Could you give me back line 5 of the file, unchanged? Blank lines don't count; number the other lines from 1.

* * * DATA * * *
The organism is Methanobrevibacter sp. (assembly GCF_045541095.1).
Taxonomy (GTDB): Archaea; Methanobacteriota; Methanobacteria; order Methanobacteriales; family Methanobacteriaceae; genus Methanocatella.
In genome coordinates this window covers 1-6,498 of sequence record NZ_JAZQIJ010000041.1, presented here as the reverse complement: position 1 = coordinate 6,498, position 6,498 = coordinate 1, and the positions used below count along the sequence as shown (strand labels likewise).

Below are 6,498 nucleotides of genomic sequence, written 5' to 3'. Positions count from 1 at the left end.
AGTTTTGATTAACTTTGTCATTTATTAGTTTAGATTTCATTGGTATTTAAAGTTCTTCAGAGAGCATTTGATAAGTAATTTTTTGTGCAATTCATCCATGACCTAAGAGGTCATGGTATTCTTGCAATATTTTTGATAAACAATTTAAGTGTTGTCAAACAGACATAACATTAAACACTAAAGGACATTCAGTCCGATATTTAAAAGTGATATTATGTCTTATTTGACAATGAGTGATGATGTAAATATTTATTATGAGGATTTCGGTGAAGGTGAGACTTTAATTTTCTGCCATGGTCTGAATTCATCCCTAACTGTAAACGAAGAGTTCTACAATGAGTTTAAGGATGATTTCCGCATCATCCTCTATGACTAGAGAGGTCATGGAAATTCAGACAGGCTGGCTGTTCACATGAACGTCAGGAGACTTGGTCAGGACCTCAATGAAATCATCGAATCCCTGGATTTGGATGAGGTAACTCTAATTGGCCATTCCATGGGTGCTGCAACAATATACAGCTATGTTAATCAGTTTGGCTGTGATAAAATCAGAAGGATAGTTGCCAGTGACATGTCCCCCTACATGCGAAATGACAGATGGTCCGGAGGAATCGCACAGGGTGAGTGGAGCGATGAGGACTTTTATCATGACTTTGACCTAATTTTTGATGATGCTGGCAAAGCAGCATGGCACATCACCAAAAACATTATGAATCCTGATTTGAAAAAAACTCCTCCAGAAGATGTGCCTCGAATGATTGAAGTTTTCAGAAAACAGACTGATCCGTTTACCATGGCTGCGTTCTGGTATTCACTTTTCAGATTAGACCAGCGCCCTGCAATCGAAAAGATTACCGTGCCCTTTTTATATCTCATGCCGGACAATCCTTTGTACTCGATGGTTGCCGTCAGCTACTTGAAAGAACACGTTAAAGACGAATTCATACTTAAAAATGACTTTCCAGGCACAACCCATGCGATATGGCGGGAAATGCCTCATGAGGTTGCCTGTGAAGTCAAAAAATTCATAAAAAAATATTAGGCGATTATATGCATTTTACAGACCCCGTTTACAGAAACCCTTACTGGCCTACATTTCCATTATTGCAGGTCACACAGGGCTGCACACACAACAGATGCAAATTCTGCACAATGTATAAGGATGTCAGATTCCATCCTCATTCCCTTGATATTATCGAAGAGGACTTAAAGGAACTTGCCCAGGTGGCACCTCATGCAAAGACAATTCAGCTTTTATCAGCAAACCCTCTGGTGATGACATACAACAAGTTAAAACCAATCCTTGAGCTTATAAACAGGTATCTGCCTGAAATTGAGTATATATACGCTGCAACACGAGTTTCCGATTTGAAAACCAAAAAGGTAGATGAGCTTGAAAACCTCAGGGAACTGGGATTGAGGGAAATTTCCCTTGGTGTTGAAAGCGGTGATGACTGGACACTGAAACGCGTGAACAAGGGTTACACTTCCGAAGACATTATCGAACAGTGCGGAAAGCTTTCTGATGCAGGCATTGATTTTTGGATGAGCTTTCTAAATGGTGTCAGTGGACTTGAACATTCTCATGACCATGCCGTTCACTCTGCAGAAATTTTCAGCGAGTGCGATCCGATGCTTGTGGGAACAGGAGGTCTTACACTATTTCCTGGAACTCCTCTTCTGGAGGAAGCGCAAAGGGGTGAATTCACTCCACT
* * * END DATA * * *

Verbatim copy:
AGTTTTGATTAACTTTGTCATTTATTAGTTTAGATTTCATTGGTATTTAAAGTTCTTCAGAGAGCATTTGATAAGTAATTTTTTGTGCAATTCATCCATGACCTAAGAGGTCATGGTATTCTTGCAATATTTTTGATAAACAATTTAAGTGTTGTCAAACAGACATAACATTAAACACTAAAGGACATTCAGTCCGATATTTAAAAGTGATATTATGTCTTATTTGACAATGAGTGATGATGTAAATATTTATTATGAGGATTTCGGTGAAGGTGAGACTTTAATTTTCTGCCATGGTCTGAATTCATCCCTAACTGTAAACGAAGAGTTCTACAATGAGTTTAAGGATGATTTCCGCATCATCCTCTATGACTAGAGAGGTCATGGAAATTCAGACAGGCTGGCTGTTCACATGAACGTCAGGAGACTTGGTCAGGACCTCAATGAAATCATCGAATCCCTGGATTTGGATGAGGTAACTCTAATTGGCCATTCCATGGGTGCTGCAACAATATACAGCTATGTTAATCAGTTTGGCTGTGATAAAATCAGAAGGATAGTTGCCAGTGACATGTCCCCCTACATGCGAAATGACAGATGGTCCGGAGGAATCGCACAGGGTGAGTGGAGCGATGAGGACTTTTATCATGACTTTGACCTAATTTTTGATGATGCTGGCAAAGCAGCATGGCACATCACCAAAAACATTATGAATCCTGATTTGAAAAAAACTCCTCCAGAAGATGTGCCTCGAATGATTGAAGTTTTCAGAAAACAGACTGATCCGTTTACCATGGCTGCGTTCTGGTATTCACTTTTCAGATTAGACCAGCGCCCTGCAATCGAAAAGATTACCGTGCCCTTTTTATATCTCATGCCGGACAATCCTTTGTACTCGATGGTTGCCGTCAGCTACTTGAAAGAACACGTTAAAGACGAATTCATACTTAAAAATGACTTTCCAGGCACAACCCATGCGATATGGCGGGAAATGCCTCATGAGGTTGCCTGTGAAGTCAAAAAATTCATAAAAAAATATTAGGCGATTATATGCATTTTACAGACCCCGTTTACAGAAACCCTTACTGGCCTACATTTCCATTATTGCAGGTCACACAGGGCTGCACACACAACAGATGCAAATTCTGCACAATGTATAAGGATGTCAGATTCCATCCTCATTCCCTTGATATTATCGAAGAGGACTTAAAGGAACTTGCCCAGGTGGCACCTCATGCAAAGACAATTCAGCTTTTATCAGCAAACCCTCTGGTGATGACATACAACAAGTTAAAACCAATCCTTGAGCTTATAAACAGGTATCTGCCTGAAATTGAGTATATATACGCTGCAACACGAGTTTCCGATTTGAAAACCAAAAAGGTAGATGAGCTTGAAAACCTCAGGGAACTGGGATTGAGGGAAATTTCCCTTGGTGTTGAAAGCGGTGATGACTGGACACTGAAACGCGTGAACAAGGGTTACACTTCCGAAGACATTATCGAACAGTGCGGAAAGCTTTCTGATGCAGGCATTGATTTTTGGATGAGCTTTCTAAATGGTGTCAGTGGACTTGAACATTCTCATGACCATGCCGTTCACTCTGCAGAAATTTTCAGCGAGTGCGATCCGATGCTTGTGGGAACAGGAGGTCTTACACTATTTCCTGGAACTCCTCTTCTGGAGGAAGCGCAAAGGGGTGAATTCACTCCACT